My heart a little broken by life, so I went to Barnes & Noble to cheer myself up.
Air – Ryan Gattis
Okay, this book has been shortlisted to the top of my TBR list because I just think it sounds so cool. And–don’t judge me–I just got this feeling inside when I picked it off the shelf.
The cool thing about this novel is that it comes from Adaptive Books, which is a publishing house taking old, unused screenplays and translating them into novels. I think that is THE coolest idea, and I recently read DC Trip, which was another unused screenplay turned novel.
After 17-year-old Grey witnesses the tragic death of his mother in Colorado, he is shipped off to live with his aunt in inner-city Baltimore, where he struggles to fit in to a new school and community. His new friend Akil introduces him to the enigmatic Kurtis, the leader of a group that uses high-octane sports as a form of social activism. By challenging the police with death-defying stunts and posting videos of them online, Kurtis, Grey, and their group become unlikely heroes in the fight against the prejudice that surrounds them.
As Kurtis takes Grey under his wing, they create a group name, an insignia, and a cause attracting more and more followers as they post videos of their extreme acts. The lines between social activism and criminal behavior blur and their escalating stunts become a rallying point for the underprivileged and disenfranchised around the country, spreading like wildfire across the Internet. How far will Grey and Kurtis go to push their message, and can their friendship withstand their growing notoriety?
DOES THAT NOT SOUND SO FRICKEN COOL???
The Invoice – Jonas Karlsson
I highly recommend buying this book used. It’s like the size of a passport and costs $21 new, which is atrocious for such a small novel, there are hardly two hundred pages. But nevertheless, I splurge for books that pull me in.
A heartfelt exploration of the cost of life and love—and the importance of the little things—from the author of the international bestseller, The Room
Hilarious, profound, and achingly true-to-life, Jonas Karlsson’s new novel explores the true nature of happiness through the eyes of hero you won’t soon forget. A passionate film buff, our hero’s life revolves around his part-time job at a video store, the company of a few precious friends, and a daily routine that more often than not concludes with pizza and movie in his treasured small space in Stockholm. When he receives an astronomical invoice from a random national bureaucratic agency, everything will tumble into madness as he calls the hotline night and day to find out why he is the recipient of the largest bill in the entire country.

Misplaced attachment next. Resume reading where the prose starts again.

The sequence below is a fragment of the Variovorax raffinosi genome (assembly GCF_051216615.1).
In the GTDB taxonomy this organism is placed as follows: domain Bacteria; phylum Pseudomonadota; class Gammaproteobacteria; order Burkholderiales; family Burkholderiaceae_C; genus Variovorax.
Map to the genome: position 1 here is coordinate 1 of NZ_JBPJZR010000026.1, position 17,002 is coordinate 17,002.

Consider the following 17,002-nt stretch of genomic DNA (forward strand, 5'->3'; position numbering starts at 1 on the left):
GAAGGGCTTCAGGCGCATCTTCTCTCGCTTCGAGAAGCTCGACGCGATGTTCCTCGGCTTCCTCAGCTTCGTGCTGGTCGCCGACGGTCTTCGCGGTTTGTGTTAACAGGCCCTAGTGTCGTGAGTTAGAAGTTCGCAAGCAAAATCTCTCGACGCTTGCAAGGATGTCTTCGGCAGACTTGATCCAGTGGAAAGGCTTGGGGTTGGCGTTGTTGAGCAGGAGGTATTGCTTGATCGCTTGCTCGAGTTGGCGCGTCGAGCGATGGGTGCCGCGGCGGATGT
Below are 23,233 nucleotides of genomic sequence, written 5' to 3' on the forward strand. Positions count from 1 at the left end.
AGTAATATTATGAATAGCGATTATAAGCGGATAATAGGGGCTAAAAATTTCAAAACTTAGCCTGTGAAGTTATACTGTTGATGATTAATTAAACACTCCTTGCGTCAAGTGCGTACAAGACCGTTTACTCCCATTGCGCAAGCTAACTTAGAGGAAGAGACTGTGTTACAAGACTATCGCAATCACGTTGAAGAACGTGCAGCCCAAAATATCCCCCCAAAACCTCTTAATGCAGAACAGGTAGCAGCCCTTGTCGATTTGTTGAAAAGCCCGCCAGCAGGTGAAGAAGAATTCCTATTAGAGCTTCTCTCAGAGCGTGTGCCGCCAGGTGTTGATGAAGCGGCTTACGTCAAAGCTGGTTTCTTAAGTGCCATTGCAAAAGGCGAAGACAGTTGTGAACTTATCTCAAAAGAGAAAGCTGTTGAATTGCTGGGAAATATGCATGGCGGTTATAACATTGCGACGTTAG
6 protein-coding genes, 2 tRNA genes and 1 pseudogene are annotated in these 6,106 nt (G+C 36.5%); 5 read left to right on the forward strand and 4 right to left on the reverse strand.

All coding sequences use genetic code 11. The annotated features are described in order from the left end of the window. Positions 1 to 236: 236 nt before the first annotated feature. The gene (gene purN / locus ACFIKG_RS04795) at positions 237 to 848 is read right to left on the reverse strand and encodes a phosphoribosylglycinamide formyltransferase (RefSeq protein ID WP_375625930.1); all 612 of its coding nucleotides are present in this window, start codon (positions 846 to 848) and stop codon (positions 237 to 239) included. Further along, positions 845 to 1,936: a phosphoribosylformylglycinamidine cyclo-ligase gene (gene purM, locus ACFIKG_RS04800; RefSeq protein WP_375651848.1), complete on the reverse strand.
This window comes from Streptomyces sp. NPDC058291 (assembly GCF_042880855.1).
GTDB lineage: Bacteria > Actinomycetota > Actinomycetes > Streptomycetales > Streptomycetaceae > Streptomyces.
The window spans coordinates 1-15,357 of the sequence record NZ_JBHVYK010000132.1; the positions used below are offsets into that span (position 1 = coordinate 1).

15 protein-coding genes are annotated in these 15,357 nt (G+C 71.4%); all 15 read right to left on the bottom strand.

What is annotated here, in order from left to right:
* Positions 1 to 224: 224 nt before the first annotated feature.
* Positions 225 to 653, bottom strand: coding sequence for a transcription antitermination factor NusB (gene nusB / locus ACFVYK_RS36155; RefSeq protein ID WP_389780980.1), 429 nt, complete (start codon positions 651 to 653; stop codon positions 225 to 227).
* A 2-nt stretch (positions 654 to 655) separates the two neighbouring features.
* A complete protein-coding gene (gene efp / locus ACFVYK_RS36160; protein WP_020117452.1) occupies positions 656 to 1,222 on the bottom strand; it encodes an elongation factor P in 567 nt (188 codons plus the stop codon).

What is the price of a cherished memory? How much would you pay for a beautiful summer day? How will our carefree idealist, who is content with so little and has no chance of paying it back, find a way out of this mess? All these questions pull you through The Invoice and prove once again that Jonas Karlsson is simply a master of entertaining, intelligent, and life-affirming work.
Another Brooklyn – Jacqueline Woodson
Man, guys, I found some GREAT stories. This one sounds so freakin’ cool I’m almost annoyed I can’t just read books at the speed of light.
Running into a long-ago friend sets memory from the 1970s in motion for August, transporting her to a time and a place where friendship was everything—until it wasn’t. For August and her girls, sharing confidences as they ambled through neighborhood streets, Brooklyn was a place where they believed that they were beautiful, talented, brilliant—a part of a future that belonged to them.
But beneath the hopeful veneer, there was another Brooklyn, a dangerous place where grown men reached for innocent girls in dark hallways, where ghosts haunted the night, where mothers disappeared. A world where madness was just a sunset away and fathers found hope in religion.
Like Louise Meriwether’s Daddy Was a Number Runner and Dorothy Allison’s Bastard Out of Carolina, Jacqueline Woodson’s Another Brooklyn heartbreakingly illuminates the formative time when childhood gives way to adulthood—the promise and peril of growing up—and exquisitely renders a powerful, indelible, and fleeting friendship that united four young lives.
Diary of an Oxygen Thief – Anonymous
Lol, guys, I know. This one looks like a train wreck and I didn’t do it justice with the photo, but I didn’t feel like jazzing it up because it’s kind of a stand-alone. I don’t know what I’m gonna be getting myself into when I start it, but I know that its mystery makes me want to forget my current read and dive in right now.
Hurt people hurt people.
Say there was a novel in which Holden Caulfield was an alcoholic and Lolita was a photographer’s assistant and, somehow, they met in Bright Lights, Big City. He’s blinded by love. She by ambition. Diary of an Oxygen Thief is an honest, hilarious, and heartrending novel, but above all, a very realistic account of what we do to each other and what we allow to have done to us.